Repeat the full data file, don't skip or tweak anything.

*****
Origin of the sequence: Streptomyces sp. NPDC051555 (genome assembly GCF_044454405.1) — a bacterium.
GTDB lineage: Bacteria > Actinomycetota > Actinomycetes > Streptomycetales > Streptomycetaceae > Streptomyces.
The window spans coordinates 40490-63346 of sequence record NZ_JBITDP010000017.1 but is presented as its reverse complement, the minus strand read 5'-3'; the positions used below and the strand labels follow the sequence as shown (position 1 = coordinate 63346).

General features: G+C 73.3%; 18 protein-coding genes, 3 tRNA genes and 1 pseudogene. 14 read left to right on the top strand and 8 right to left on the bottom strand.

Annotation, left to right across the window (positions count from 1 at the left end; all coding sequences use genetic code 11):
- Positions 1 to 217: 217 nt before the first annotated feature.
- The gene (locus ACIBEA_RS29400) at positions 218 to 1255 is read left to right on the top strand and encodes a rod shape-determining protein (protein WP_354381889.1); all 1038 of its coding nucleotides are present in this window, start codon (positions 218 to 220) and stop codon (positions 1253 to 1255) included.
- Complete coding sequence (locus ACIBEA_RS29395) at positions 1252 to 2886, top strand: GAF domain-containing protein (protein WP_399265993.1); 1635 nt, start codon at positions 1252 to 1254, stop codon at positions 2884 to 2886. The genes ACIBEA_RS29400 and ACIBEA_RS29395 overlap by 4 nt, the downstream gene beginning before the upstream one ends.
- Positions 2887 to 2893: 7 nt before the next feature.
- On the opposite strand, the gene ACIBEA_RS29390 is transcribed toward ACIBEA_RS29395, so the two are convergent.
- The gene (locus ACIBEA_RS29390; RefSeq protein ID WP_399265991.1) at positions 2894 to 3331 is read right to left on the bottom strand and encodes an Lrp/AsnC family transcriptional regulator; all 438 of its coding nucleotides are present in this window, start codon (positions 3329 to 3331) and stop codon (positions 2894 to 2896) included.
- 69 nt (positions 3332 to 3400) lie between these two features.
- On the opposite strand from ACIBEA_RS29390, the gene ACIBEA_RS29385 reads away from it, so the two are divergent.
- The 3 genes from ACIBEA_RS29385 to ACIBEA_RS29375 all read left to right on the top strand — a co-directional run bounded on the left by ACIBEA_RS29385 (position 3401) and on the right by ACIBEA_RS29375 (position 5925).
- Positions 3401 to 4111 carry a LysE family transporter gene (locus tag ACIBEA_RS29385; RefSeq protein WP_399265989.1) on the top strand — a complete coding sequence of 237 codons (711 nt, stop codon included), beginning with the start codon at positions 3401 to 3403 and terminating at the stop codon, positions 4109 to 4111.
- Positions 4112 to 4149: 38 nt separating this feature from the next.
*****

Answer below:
Origin of the sequence: Streptomyces sp. NPDC051555 (genome assembly GCF_044454405.1) — a bacterium.
GTDB lineage: Bacteria > Actinomycetota > Actinomycetes > Streptomycetales > Streptomycetaceae > Streptomyces.
The window spans coordinates 40490-63346 of sequence record NZ_JBITDP010000017.1 but is presented as its reverse complement, the minus strand read 5'-3'; the positions used below and the strand labels follow the sequence as shown (position 1 = coordinate 63346).

General features: G+C 73.3%; 18 protein-coding genes, 3 tRNA genes and 1 pseudogene. 14 read left to right on the top strand and 8 right to left on the bottom strand.

Annotation, left to right across the window (positions count from 1 at the left end; all coding sequences use genetic code 11):
- Positions 1 to 217: 217 nt before the first annotated feature.
- The gene (locus ACIBEA_RS29400) at positions 218 to 1255 is read left to right on the top strand and encodes a rod shape-determining protein (protein WP_354381889.1); all 1038 of its coding nucleotides are present in this window, start codon (positions 218 to 220) and stop codon (positions 1253 to 1255) included.
- Complete coding sequence (locus ACIBEA_RS29395) at positions 1252 to 2886, top strand: GAF domain-containing protein (protein WP_399265993.1); 1635 nt, start codon at positions 1252 to 1254, stop codon at positions 2884 to 2886. The genes ACIBEA_RS29400 and ACIBEA_RS29395 overlap by 4 nt, the downstream gene beginning before the upstream one ends.
- Positions 2887 to 2893: 7 nt before the next feature.
- On the opposite strand, the gene ACIBEA_RS29390 is transcribed toward ACIBEA_RS29395, so the two are convergent.
- The gene (locus ACIBEA_RS29390; RefSeq protein ID WP_399265991.1) at positions 2894 to 3331 is read right to left on the bottom strand and encodes an Lrp/AsnC family transcriptional regulator; all 438 of its coding nucleotides are present in this window, start codon (positions 3329 to 3331) and stop codon (positions 2894 to 2896) included.
- 69 nt (positions 3332 to 3400) lie between these two features.
- On the opposite strand from ACIBEA_RS29390, the gene ACIBEA_RS29385 reads away from it, so the two are divergent.
- The 3 genes from ACIBEA_RS29385 to ACIBEA_RS29375 all read left to right on the top strand — a co-directional run bounded on the left by ACIBEA_RS29385 (position 3401) and on the right by ACIBEA_RS29375 (position 5925).
- Positions 3401 to 4111 carry a LysE family transporter gene (locus tag ACIBEA_RS29385; RefSeq protein WP_399265989.1) on the top strand — a complete coding sequence of 237 codons (711 nt, stop codon included), beginning with the start codon at positions 3401 to 3403 and terminating at the stop codon, positions 4109 to 4111.
- Positions 4112 to 4149: 38 nt separating this feature from the next.